Danish National TV Report on CCP Pressure to Cancel the Chinese Spectacular Performances

On March 18th, 2008, the largest national TV Station in Denmark, DR, aired a four minute-long news piece at the peak hour of 9 pm entitled “Theatre under pressure from the CCP”, which took the news crew nearly a month to produce, interviewing over eighty people.

Content of the news:

The Royal Opera House of Denmark initially planned to stage during Easter a Chinese Spectacular, which is a traditional Chinese cultural show from the US. In December last year, however, under pressure from the Chinese Embassy to Denmark the Royal Opera House cancelled the show.

The Gala was unreasonably censored by the Chinese Communist government as many performers are Falun Gong practitioners, a practice currently being persecuted in China. In at least seven countries, the tour plan met with deterrence from the Chinese Embassy, which applied pressure on local theatres and politicians, forcing them into cancelling the show.

The CCP regime was very annoyed by the prospect of the Gala being staged at the largest, most luxurious theatre in Denmark. Officials from the Chinese Embassy visited Denmark’s Ministry of Foreign Affairs on the 7th of December 2007, demanding cancellation of the performance.

Reporters interviewed the Ministry and got the reply, “Denmark is a democratic country. It is not possible for the Danish government to be interested in influencing a cultural activity.”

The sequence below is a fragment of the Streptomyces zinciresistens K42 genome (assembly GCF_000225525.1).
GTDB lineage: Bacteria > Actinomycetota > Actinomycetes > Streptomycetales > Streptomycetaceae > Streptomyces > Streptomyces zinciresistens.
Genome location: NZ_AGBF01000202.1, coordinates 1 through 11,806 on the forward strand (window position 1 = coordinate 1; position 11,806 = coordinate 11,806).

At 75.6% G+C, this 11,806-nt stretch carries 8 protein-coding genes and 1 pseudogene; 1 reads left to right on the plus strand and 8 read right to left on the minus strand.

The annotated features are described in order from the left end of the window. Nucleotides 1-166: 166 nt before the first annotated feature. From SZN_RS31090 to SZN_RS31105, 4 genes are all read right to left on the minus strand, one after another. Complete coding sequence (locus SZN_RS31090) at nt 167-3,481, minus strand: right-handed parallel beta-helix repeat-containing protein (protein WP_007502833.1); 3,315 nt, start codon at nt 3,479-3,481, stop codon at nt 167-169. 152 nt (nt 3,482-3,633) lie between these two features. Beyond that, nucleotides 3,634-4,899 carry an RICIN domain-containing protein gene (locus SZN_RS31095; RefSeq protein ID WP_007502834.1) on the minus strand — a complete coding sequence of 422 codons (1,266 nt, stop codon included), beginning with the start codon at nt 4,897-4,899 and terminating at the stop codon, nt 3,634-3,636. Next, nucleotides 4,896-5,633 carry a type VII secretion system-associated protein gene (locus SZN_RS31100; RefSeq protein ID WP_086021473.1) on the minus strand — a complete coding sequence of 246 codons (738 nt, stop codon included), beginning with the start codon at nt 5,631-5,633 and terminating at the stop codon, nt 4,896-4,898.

But interestingly, five days after the Embassy official visited the Ministry, the Royal Opera House cancelled the performance.

The local host believed that the theatre caved under pressure from the CCP. The Gala spokesperson explained to DR. Nyheder, The theatre promised us that the performance would be staged during Easter. While we were anticipating finalised a contract from the theatre, we suddenly received notice that the theatre had cancelled the performance. This reminded us of how the CCP applied pressure in many other countries.

The theatre’s executive officer Peter Bentzon also admitted that the cancellation did not follow proper process but refused to link the incident with the special visit from the Embassy.

“It was a coincidence that we had to cancel the performance after that meeting. We had to make arrangements for some summer activities, which are important to the theatre. So we had to devote our attention to other projects,” Peter Bentzon explained.

The Chinese Embassy to Denmark declined to comment whether they pressured the theatre into cancelling the show. But an email from the Embassy’s spokesperson stated, “This performance would damage current relationship between China and Denmark.”

The news piece also mentioned that Denmark is not the only country under pressure from the CCP, who tried to disrupt the performance or coerce the audience into not attending the show in Korea, New Zealand, Australia, Canada, the US, Czech Republic, and Sweden.

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